News & Views

Statement of Concern: Unnecessary use of handcuffs 

Melbourne Activist Legal Support expresses concern regarding the use of handcuffs on non-resisting activists at an Extinction Rebellion protest on 2 April 2022.

Melbourne Activist Legal Support (MALS) fielded a team of four (4) Legal Observers at the Extinction Rebellion protest event that took place in front of the Mobil Yarraville Terminal Francis Street gates at the intersection of Francis Street and Docklands Highway, Yarraville on Saturday 2nd April 2022 The protest was organised by the Victorian chapter of the international climate movement, Extinction Rebellion. Legal Observers were on site from 7:30am until 9:40am, monitoring and recording police conduct and interactions with protesters. The Victoria Police Search and Rescue unit arrived at approximately 8:45am to remove the protesters from the top of the tanker. Once they were off the tanker, police escorted each protester one at a time to a police van which was parked opposite the tanker on the northbound side of Docklands Highway. Police confirmed the protesters’ identification and conducted searches.

All three protesters cooperated with police during the arrest process: they answered all questions, informed police if they were holding anything in their pockets or on their person, complied with all directions, and did not resist arrest in any way. Despite this, the last two protesters removed from the tanker were handcuffed after they had cooperated with police questioning and before they were placed in the police van.

Handcuffs as a use of force

Handcuffs and other restraints are a use of force option available to police under certain circumstances. (Office of Police Integrity 2009:59).  A police member  is not entitled to use handcuffs on a person merely because an arrest has been made and their use should not be considered or formulated as ‘standard practice’. The use of handcuffs can be an unlawful use of force if they are used when they are not necessary.As the use of handcuffs can cause injuries to the arm or shoulder, ligament damage, severe bruising, and circulatory damage (MALS 2019) and can pose risks when people are transported in the back of vehicles.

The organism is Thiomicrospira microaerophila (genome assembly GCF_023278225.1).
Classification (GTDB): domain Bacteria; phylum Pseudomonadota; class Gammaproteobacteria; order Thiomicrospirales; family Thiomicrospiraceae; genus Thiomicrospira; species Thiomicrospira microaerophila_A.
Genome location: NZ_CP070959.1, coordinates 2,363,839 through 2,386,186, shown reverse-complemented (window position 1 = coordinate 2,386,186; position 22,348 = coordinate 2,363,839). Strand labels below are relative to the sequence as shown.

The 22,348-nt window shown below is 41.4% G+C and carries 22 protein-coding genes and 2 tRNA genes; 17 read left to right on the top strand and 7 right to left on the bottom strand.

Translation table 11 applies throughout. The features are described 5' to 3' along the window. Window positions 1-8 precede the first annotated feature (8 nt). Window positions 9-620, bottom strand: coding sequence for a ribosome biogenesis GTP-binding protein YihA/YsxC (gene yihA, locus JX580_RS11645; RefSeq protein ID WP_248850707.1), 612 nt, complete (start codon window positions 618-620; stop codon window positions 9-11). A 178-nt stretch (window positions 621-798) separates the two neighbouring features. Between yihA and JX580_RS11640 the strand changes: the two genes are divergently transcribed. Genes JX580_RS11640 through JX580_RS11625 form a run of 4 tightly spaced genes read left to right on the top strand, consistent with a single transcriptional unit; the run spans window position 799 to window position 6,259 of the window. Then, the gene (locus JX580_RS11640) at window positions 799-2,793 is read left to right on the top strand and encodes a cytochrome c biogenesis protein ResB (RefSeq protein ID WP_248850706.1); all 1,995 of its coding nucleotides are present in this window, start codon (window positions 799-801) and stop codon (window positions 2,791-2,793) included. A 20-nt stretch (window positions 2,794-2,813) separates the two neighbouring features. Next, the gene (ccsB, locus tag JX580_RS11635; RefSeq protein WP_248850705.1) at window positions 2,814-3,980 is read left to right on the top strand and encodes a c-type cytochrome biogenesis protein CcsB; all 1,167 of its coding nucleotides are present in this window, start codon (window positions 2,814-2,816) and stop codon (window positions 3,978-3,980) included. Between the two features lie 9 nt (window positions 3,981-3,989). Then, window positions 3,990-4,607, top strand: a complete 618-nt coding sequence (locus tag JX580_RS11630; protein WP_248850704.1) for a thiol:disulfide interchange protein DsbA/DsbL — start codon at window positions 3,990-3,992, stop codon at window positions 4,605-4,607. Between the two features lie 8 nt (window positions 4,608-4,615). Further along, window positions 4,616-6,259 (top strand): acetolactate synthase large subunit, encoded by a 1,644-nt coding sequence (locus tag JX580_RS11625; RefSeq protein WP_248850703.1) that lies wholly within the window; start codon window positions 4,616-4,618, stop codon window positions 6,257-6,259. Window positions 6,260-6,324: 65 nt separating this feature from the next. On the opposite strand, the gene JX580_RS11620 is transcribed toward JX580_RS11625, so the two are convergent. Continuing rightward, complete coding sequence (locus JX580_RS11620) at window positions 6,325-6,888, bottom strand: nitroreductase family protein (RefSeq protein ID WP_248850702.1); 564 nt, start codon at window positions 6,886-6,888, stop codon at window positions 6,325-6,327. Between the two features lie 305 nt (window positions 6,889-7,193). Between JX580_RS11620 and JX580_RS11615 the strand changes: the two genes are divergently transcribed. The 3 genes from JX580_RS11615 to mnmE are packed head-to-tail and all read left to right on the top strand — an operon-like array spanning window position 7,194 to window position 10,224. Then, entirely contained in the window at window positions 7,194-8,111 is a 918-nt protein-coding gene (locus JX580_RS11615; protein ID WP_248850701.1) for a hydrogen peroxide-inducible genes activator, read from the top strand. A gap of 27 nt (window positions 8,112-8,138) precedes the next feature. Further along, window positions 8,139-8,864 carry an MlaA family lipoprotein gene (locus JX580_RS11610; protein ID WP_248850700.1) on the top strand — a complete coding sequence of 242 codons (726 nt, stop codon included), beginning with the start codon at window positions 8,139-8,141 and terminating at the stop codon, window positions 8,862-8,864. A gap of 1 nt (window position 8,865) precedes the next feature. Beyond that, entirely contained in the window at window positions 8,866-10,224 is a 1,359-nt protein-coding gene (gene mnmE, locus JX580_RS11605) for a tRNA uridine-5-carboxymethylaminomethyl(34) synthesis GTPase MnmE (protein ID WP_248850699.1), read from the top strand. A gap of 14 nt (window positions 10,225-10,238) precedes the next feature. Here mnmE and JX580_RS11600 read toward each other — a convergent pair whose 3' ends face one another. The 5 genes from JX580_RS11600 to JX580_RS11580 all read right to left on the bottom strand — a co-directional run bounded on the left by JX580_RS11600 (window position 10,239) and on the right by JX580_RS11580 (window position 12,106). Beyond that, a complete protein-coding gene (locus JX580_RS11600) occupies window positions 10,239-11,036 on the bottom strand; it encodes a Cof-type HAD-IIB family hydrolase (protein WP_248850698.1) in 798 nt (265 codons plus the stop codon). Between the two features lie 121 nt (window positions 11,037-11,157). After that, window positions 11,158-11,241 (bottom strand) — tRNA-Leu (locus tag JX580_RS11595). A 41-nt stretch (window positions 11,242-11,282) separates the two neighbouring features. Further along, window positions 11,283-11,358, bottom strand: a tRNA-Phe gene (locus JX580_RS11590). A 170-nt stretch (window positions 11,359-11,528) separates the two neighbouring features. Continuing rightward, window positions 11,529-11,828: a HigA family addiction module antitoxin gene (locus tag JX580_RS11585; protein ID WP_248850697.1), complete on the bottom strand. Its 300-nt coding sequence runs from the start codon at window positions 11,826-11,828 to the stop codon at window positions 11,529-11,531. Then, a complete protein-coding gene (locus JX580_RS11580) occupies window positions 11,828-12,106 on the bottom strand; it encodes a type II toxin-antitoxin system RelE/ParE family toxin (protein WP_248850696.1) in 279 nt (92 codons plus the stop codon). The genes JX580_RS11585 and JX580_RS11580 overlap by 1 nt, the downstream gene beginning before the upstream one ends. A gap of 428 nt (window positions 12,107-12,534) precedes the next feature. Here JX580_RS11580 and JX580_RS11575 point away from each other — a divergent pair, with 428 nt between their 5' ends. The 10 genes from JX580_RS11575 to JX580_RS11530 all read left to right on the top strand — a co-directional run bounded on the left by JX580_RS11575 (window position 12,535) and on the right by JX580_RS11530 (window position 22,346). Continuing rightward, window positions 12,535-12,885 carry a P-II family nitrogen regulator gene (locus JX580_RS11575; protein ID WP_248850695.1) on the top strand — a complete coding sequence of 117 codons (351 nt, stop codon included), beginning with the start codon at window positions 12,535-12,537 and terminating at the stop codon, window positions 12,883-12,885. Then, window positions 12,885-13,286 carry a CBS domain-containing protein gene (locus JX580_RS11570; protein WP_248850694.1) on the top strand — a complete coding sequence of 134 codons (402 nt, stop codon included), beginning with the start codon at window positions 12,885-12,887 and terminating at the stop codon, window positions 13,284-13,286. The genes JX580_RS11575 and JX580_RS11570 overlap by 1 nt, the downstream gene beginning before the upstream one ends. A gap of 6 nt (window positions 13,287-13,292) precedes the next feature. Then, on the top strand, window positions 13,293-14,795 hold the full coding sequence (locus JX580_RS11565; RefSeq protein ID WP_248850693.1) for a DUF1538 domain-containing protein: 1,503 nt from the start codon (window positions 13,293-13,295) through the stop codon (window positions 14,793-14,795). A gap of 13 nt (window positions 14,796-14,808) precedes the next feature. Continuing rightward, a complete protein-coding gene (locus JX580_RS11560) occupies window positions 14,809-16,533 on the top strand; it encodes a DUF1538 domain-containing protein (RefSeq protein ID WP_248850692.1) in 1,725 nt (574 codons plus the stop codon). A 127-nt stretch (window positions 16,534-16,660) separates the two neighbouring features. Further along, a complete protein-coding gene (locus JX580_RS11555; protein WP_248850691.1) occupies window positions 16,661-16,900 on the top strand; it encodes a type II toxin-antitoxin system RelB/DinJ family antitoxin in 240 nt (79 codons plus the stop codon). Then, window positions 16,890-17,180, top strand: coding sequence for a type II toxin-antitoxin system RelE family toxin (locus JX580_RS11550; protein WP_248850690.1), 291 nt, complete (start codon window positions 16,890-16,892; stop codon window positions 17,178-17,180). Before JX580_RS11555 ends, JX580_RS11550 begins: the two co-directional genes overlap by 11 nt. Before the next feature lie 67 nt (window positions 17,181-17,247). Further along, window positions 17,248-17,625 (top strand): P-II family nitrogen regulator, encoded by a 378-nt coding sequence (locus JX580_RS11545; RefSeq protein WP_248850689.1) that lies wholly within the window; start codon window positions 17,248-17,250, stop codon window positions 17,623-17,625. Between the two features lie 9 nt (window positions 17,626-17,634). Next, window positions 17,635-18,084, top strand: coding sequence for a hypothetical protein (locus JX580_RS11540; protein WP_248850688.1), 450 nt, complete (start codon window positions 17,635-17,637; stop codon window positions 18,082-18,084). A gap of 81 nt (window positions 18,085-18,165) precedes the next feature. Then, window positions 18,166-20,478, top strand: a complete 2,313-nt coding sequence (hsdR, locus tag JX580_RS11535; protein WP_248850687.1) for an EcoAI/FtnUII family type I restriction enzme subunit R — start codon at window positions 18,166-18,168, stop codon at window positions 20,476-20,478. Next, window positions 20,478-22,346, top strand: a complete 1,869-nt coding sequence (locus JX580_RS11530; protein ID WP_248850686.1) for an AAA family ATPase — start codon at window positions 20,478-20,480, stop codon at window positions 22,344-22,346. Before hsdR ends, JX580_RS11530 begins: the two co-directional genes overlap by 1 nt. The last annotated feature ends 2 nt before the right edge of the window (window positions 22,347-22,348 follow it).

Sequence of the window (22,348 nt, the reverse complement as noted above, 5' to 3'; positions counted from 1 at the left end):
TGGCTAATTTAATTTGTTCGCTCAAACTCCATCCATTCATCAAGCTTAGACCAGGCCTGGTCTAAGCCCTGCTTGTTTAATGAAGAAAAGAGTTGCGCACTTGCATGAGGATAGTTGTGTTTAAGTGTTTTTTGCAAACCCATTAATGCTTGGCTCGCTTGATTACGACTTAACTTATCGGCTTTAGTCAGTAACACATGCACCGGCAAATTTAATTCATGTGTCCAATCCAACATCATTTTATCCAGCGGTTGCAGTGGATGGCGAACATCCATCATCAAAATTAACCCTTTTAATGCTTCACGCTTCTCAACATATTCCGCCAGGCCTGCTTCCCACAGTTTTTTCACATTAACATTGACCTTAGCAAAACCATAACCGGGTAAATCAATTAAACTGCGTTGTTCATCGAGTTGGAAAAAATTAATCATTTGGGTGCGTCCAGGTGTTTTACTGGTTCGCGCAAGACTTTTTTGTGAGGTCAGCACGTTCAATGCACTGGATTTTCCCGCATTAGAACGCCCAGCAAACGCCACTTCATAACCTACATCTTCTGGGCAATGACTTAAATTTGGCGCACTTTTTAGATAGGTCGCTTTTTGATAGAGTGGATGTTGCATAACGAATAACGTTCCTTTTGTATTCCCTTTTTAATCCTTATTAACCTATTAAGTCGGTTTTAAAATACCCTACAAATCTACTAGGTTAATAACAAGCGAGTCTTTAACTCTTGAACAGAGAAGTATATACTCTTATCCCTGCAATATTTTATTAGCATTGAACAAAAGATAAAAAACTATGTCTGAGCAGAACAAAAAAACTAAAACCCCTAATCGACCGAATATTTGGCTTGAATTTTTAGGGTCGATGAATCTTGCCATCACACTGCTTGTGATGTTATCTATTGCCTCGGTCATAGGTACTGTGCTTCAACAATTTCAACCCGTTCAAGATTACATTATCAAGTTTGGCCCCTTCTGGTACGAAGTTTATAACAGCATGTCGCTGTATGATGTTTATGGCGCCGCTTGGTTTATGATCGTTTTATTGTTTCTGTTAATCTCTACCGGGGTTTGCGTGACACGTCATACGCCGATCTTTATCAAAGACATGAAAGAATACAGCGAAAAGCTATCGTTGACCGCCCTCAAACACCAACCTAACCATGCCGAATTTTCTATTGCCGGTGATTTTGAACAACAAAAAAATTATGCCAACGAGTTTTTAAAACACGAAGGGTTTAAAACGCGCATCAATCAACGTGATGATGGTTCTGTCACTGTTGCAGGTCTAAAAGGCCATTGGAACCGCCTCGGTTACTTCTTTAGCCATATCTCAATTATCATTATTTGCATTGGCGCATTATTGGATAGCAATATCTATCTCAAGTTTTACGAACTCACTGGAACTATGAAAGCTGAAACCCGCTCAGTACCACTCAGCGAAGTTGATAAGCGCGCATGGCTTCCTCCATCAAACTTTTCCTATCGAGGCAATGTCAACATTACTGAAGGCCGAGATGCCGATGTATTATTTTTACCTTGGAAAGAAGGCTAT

The use of handcuff and zip ties by police is governed by law and the Victorian Police Manual, which states: ‘A person arrested or taken into custody should be handcuffed if the member reasonably believes it to be necessary in the circumstances.’ (Victoria Police Manual Instructions 101-3 9.1 in Office of Police Integrity 2009:75).

The manual also deems handcuffing a use of force:

“Police can use force where on reasonable grounds police think it is necessary to use force to prevent a serious offence, to lawfully arrest someone suspected of committing an offence or to prevent suicide. The force must be proportionate (s 462A and s463B of the Crimes Act).” (Human Rights Law Centre 2011:7)

Any use of force must be reasonable, necessary, and proportionate to the threat faced and in accordance with legal requirements found in legislation, the common law, and the Charter of Human Rights and Responsibilities Act 2006 (Vic). In this case, MALS believes the use of handcuffs on the Extinction Rebellion protesters arrested was an unreasonable, unnecessary and disproportionate use of force.  None of the protesters posed any threat to their own or others’ safety at the time they were handcuffed. Further, the fact that only two of the three protesters arrested were handcuffed, not all of them, indicates an inconsistent approach to the policing of protesters.

Increasing normalisation of handcuffs

Lawyers and civil liberty and human rights organisations have noted similar incidents of the unnecessary handcuffing of protesters by Victoria Police including when anti-lockdown protester Zoe Buhler was handcuffed by police while pregnant. MALS released a Statement of Concern regarding the policing of Extinction Rebellion protesters in September 2019 including the use of handcuffs on protesters. Melbourne Activist Legal Support is concerned about the increasing normalisation of the use of handcuffs on protesters and other people subject to arrest.    


MALS makes the following recommendations:

  1. That the Victoria Police immediately cease characterising the use of handcuffs as ‘standard procedure’ during arrests.
  1. That Victoria Police update the Use of Force and the Operational Safety and Tactics Training (OSTT) VPMG and associated OST training to specifically prohibit the use of handcuffs or other restraints in situations when a person subject to arrest is non-resisting, non-threatening and ensure that they are not used in protest situations when a person is ‘passively resisting’ or ‘going limp’ and in circumstances where the person is being carried.

This Statement of Concern is a public document and is provided to media, Victoria Police Professional Standards Command (PSC), Independent Broad-based Anti-corruption Commission (IBAC), the Victorian Equal Opportunity and Human Rights Commission (VEOHRC), Government ministers, Members of Parliament and other agencies upon request.

For inquiries regarding this statement please contact:

Melbourne Activist Legal Support (MALS)

is an independent volunteer group of lawyers, human rights advocates, law students and para-legals. MALS trains and fields Legal Observer Teams at protest events, provides training and advice to activist groups on legal support structures, and develops and distributes legal resources for social movements. MALS works in conjunction with law firms, community legal centres, and a range of local, national, and international human rights agencies. We stand up for civil and political rights.

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